Ski Better, Snow School // // By


In skiing, often our main goal is to link a series of turns to create a sequence. While generally round, these turns can take many shapes, depending on our speed (fast, medium, slow or anywhere in-between) and the slope (steep, moderate or flat).

For instance, on a steep slope going at a fast speed you may prefer a rounder, deeper turn. Deeper means a longer-radius length, a greater distance from the centre of the arc to the outer edge of the circle of the turn. The goal with this approach would be to ski at a controlled safe speed to enjoy the run.

Conversely, on a flatter slope you may prefer a turn that’s less round, shallower with a shorter-radius length, less distance from the centre of the arc to the outer edge of the circle. The goal here may be to ski the run at a consistent safe speed with a turn that is less round (not completed as much) so it will not slow your speed down too much.

In order to vary turn shape, you need to do two things: edge the ski and turn the legs.

To edge the ski simply roll the ankle, knee and hip inside toward the centre of the circle (your turn). You can start with the ankle, then the knee and hip, but ideally they should all move inside together.

To turn the legs simply start by pointing all your toes in the direction you want to go. This effort needs to include the entire leg, including the quadriceps/upper thigh, but stops at the top of the leg so the hip isn’t included in the turning effort.

The challenge is to blend these two efforts together with the right combination to match the speed and slope. The ultimate outcome is the ability to make any shape and size of turn on any slope we choose. And if your turn resembles a circle or arc of some shape, there must be direction travel not only down the hill, but across the hill as well.

The blending of these two factors in the right scenario provides what is called efficient technical skiing through rotational angulation. We don’t simply ski straight down the hill, we ski across it as well. In simple terms, skiing is not only top to bottom, but left to right and right to left.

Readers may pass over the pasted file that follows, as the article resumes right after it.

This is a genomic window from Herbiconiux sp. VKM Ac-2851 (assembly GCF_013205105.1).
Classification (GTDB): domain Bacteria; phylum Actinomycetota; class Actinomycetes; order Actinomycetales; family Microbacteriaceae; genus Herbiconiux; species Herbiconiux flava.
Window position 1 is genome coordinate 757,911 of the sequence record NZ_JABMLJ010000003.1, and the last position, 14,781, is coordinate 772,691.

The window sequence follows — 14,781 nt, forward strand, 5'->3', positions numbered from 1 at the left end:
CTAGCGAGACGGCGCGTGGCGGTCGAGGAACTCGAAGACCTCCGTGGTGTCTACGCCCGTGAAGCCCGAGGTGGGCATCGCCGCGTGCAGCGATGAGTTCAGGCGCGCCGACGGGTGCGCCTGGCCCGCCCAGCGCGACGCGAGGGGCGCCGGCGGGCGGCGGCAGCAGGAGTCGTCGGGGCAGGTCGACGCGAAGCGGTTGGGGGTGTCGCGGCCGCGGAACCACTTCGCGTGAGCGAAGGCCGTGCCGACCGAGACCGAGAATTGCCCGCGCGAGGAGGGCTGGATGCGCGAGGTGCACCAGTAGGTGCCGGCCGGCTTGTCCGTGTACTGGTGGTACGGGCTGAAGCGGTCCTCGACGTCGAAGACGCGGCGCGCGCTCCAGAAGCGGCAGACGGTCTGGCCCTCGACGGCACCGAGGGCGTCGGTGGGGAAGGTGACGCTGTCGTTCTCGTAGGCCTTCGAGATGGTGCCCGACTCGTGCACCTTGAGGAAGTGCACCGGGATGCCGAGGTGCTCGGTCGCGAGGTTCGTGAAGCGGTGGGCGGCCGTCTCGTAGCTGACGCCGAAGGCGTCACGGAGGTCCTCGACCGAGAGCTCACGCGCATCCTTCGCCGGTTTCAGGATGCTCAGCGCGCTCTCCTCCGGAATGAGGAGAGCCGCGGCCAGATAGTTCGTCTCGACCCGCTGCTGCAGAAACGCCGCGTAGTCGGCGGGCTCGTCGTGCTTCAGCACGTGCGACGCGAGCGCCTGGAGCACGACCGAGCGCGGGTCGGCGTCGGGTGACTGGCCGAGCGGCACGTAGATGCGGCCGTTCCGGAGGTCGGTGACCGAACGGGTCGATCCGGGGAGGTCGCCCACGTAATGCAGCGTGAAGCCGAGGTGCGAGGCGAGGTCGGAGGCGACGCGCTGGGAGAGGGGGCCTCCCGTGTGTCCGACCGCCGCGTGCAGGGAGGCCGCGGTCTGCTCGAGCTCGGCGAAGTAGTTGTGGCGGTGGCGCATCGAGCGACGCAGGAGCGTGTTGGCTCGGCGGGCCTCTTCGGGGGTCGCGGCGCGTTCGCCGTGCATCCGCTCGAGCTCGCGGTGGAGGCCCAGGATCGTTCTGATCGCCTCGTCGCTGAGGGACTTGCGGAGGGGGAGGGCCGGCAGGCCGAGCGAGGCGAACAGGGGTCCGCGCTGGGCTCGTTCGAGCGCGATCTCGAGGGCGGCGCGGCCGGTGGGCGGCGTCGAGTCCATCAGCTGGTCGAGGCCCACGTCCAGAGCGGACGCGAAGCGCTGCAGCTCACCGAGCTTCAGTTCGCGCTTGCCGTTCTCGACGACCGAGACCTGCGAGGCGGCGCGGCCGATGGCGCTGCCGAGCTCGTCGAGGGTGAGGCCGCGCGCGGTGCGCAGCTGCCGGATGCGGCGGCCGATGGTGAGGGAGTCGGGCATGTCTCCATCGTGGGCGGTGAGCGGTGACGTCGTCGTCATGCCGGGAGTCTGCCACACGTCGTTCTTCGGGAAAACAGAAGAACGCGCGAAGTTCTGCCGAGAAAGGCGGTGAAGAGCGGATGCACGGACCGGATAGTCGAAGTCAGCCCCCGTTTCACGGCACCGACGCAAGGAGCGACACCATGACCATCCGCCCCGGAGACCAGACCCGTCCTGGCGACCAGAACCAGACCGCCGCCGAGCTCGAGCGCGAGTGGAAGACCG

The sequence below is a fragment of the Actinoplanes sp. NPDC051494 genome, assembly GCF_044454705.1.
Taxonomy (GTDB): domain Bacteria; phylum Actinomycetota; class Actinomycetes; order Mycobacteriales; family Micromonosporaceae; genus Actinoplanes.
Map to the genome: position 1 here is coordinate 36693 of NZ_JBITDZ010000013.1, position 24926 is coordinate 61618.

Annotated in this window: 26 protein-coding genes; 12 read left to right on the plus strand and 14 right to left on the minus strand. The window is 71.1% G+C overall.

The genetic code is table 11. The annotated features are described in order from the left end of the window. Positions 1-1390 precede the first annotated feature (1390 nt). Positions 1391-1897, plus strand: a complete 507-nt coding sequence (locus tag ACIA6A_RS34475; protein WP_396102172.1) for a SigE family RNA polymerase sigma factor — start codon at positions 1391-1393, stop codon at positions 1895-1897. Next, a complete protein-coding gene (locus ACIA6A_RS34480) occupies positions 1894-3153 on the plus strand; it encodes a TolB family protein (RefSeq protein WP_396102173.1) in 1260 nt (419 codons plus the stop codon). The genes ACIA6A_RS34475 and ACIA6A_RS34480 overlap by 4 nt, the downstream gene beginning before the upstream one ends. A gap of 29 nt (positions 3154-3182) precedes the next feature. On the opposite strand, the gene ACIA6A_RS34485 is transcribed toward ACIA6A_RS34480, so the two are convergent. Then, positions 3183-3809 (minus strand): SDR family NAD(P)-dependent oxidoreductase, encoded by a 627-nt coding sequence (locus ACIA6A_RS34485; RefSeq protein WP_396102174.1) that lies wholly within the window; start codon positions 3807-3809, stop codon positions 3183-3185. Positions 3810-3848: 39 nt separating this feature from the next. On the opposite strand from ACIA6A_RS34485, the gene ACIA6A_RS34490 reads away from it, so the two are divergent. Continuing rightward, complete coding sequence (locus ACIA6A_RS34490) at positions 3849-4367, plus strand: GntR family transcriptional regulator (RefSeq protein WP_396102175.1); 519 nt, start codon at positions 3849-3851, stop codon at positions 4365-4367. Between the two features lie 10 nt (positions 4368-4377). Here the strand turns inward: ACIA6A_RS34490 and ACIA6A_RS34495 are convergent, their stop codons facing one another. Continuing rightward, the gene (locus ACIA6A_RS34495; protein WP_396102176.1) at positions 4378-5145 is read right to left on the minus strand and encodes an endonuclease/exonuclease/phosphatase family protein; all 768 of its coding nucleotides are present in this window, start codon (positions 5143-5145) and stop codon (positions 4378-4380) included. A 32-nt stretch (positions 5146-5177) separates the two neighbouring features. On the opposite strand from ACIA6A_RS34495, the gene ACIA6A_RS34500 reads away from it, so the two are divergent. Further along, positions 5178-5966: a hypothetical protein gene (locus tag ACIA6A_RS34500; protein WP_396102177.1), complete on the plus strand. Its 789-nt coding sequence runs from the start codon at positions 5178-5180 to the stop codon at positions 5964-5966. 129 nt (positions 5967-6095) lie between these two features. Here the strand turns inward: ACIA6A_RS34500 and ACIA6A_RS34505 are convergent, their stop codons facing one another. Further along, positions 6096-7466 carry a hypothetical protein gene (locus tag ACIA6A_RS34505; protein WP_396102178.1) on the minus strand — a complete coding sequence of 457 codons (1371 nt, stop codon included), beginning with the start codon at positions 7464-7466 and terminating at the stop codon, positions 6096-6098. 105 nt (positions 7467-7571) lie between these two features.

Edging is a gradual process, where you begin to tip the skis and gradually increase the edge angle as you travel through the turn along the arc.

Turning the legs is also a gradual process. You begin slightly at first and continue as you travel through the arc. Turning the legs with the skis on the snow does not actually result in the skis physically turning, but it is more of a helper. As you start to travel, the turning effort has a turning effect on the skis and the shape of the arc you are making.

Smaller Edge Angle

In the main image sequence the ski is tipped up more toward the inside of the circle in the last few frames than it is during the first two frames.
 

Larger Edge Angle

You can also see the upper body (hips, hands, chest, shoulders) facing away from the inside of the circle. This is the result of turning the legs and maintaining the turning effort right through to the end of the arc.

Try to match and blend these two efforts and you will get rotational angulation. Start on a flat easy slope and work your way up to something more advanced. When you get the right blend, the turn feels smooth, easy and strong.

As you increase the speed and slope, in addition to the turn feeling easier, your vertical speed, top to bottom, should be safely consistent.

Practice varying these movements. Perform them quickly and you will get a short turn. Perform them more gradually and you will get a longer turn. All of a sudden you are in control of and varying your turn shape, according to any conditions or slopes you may encounter.

by PAUL CUNNIUS  *  photos: MARTIN OLSON  *  snow: Lake Louise .. in Winter 2019 issue

Tags: ,

Subscribe and SAVE!

Just $3.75 an issue!

1 year (4 issues) for $15 + tax!

Outside Canada?